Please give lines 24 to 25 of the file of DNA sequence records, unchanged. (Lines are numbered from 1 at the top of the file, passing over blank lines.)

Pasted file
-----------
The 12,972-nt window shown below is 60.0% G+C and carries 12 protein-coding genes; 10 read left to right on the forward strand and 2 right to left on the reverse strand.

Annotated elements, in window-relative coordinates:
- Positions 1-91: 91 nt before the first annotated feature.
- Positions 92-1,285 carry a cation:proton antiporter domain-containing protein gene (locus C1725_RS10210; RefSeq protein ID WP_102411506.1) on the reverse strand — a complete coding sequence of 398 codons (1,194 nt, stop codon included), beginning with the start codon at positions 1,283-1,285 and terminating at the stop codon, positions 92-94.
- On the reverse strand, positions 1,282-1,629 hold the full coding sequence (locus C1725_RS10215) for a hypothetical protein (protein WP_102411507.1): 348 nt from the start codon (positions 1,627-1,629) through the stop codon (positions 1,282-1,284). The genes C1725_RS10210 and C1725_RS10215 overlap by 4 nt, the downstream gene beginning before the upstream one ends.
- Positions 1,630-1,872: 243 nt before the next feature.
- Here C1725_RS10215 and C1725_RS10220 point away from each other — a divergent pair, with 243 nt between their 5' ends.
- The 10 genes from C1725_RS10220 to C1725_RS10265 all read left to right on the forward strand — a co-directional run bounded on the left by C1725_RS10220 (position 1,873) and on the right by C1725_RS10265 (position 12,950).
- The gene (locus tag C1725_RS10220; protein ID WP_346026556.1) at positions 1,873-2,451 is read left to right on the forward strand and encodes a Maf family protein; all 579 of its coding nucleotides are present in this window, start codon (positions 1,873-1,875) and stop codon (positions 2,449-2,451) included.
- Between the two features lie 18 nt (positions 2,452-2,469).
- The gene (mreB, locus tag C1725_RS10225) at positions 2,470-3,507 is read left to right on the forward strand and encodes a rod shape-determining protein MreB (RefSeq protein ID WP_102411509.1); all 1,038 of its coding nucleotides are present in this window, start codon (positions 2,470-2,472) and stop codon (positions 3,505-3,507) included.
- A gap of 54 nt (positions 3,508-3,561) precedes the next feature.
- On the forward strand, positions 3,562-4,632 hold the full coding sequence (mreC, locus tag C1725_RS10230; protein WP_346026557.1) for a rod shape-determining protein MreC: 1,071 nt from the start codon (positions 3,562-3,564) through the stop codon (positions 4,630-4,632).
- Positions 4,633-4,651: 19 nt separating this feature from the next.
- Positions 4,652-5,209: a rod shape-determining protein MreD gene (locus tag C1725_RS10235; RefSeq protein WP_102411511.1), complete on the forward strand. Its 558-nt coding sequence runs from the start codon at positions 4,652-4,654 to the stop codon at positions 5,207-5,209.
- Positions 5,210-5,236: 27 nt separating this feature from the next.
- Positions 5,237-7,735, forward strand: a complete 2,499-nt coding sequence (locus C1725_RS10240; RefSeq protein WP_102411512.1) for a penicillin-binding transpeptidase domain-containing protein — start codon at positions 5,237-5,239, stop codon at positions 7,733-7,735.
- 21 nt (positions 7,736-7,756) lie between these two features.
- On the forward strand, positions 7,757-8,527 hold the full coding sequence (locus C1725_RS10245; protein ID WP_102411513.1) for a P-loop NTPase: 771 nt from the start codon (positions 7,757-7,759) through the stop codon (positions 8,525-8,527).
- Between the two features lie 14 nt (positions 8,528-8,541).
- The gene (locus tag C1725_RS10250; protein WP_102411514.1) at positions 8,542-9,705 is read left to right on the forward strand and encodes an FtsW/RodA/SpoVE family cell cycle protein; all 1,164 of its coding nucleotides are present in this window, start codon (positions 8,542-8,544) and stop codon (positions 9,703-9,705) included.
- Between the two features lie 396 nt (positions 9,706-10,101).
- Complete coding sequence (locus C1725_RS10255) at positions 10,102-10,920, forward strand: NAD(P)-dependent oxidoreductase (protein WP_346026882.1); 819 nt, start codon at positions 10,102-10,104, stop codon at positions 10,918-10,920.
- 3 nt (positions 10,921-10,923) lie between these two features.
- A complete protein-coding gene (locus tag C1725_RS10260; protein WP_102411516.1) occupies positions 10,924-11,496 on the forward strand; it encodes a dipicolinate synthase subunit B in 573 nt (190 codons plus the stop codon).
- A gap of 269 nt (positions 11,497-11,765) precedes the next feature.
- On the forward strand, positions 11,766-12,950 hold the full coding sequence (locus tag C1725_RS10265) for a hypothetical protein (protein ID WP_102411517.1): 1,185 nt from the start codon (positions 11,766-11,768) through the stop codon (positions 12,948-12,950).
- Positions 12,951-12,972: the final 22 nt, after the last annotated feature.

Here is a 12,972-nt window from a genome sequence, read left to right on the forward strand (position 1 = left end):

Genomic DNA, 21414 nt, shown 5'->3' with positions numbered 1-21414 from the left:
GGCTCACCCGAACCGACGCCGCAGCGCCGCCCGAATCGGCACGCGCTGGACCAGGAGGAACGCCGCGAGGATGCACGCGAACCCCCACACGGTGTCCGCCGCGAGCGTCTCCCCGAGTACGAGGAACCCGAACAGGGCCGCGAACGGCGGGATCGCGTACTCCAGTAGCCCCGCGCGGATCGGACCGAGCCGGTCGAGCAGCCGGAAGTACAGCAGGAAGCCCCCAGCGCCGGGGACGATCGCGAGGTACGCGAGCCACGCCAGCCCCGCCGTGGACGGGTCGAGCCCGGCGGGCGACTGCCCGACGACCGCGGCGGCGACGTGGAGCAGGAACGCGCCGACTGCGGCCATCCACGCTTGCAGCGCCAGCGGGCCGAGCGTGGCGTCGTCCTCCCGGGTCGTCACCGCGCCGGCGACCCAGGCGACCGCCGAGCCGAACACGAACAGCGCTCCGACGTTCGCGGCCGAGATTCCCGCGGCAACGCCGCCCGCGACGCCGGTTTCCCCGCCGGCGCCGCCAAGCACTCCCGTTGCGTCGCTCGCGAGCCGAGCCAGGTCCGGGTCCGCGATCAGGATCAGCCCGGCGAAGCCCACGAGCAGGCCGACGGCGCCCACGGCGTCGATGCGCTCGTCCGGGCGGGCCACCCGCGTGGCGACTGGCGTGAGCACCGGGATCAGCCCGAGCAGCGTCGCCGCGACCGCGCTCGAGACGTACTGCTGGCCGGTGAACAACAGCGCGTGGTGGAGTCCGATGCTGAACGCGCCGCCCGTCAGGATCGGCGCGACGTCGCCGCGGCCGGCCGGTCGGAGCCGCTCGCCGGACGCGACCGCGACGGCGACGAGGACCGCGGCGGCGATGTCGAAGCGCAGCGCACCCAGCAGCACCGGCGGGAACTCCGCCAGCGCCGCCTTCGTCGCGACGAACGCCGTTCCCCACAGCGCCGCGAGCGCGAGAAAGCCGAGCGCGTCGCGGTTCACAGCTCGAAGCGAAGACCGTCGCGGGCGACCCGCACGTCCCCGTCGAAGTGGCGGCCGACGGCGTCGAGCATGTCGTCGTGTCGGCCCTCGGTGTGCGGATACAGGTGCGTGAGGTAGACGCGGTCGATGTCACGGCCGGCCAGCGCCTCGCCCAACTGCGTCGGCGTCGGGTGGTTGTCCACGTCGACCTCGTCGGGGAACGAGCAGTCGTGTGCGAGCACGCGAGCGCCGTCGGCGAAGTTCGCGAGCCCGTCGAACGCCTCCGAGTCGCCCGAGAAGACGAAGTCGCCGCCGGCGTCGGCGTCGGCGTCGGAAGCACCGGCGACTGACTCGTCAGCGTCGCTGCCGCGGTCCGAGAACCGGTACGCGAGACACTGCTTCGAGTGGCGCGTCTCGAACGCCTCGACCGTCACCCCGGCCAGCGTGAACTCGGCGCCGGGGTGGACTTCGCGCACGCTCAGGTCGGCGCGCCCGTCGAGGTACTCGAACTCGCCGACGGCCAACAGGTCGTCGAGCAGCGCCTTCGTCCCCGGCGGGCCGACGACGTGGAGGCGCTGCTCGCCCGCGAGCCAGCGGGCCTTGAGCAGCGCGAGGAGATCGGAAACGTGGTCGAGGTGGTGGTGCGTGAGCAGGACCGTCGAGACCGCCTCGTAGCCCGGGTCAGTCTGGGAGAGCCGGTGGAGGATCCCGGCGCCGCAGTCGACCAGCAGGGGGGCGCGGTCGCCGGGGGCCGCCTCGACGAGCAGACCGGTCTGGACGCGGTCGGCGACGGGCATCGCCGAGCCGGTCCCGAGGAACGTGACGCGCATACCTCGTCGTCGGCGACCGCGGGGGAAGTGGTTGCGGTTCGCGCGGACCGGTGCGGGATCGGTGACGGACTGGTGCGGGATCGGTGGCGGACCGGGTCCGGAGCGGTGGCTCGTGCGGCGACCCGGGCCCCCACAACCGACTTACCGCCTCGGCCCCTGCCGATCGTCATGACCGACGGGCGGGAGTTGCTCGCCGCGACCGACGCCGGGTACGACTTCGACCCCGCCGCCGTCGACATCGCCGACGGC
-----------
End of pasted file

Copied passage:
- 3 nt (positions 10,921-10,923) lie between these two features.
- A complete protein-coding gene (locus tag C1725_RS10260; protein WP_102411516.1) occupies positions 10,924-11,496 on the forward strand; it encodes a dipicolinate synthase subunit B in 573 nt (190 codons plus the stop codon).